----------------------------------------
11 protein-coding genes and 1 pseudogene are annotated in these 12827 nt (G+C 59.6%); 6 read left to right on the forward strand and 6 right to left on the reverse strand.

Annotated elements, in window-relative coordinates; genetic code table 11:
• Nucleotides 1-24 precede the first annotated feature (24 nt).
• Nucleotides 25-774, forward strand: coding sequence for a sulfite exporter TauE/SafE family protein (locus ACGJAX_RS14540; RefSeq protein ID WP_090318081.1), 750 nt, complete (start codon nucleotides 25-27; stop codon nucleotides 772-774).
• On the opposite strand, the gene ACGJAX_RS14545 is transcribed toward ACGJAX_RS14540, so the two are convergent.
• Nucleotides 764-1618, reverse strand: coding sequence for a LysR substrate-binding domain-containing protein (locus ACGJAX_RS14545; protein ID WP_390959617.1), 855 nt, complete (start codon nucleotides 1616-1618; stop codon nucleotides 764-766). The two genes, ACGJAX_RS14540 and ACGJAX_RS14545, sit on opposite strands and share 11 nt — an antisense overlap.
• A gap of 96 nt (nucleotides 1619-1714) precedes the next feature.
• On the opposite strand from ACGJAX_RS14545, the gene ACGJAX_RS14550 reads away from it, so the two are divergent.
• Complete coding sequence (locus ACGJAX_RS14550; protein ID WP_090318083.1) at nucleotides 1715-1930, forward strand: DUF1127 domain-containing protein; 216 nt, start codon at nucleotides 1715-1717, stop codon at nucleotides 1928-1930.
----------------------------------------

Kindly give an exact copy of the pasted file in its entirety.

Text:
11 protein-coding genes and 1 pseudogene are annotated in these 12827 nt (G+C 59.6%); 6 read left to right on the forward strand and 6 right to left on the reverse strand.

Annotated elements, in window-relative coordinates; genetic code table 11:
• Nucleotides 1-24 precede the first annotated feature (24 nt).
• Nucleotides 25-774, forward strand: coding sequence for a sulfite exporter TauE/SafE family protein (locus ACGJAX_RS14540; RefSeq protein ID WP_090318081.1), 750 nt, complete (start codon nucleotides 25-27; stop codon nucleotides 772-774).
• On the opposite strand, the gene ACGJAX_RS14545 is transcribed toward ACGJAX_RS14540, so the two are convergent.
• Nucleotides 764-1618, reverse strand: coding sequence for a LysR substrate-binding domain-containing protein (locus ACGJAX_RS14545; protein ID WP_390959617.1), 855 nt, complete (start codon nucleotides 1616-1618; stop codon nucleotides 764-766). The two genes, ACGJAX_RS14540 and ACGJAX_RS14545, sit on opposite strands and share 11 nt — an antisense overlap.
• A gap of 96 nt (nucleotides 1619-1714) precedes the next feature.
• On the opposite strand from ACGJAX_RS14545, the gene ACGJAX_RS14550 reads away from it, so the two are divergent.
• Complete coding sequence (locus ACGJAX_RS14550; protein ID WP_090318083.1) at nucleotides 1715-1930, forward strand: DUF1127 domain-containing protein; 216 nt, start codon at nucleotides 1715-1717, stop codon at nucleotides 1928-1930.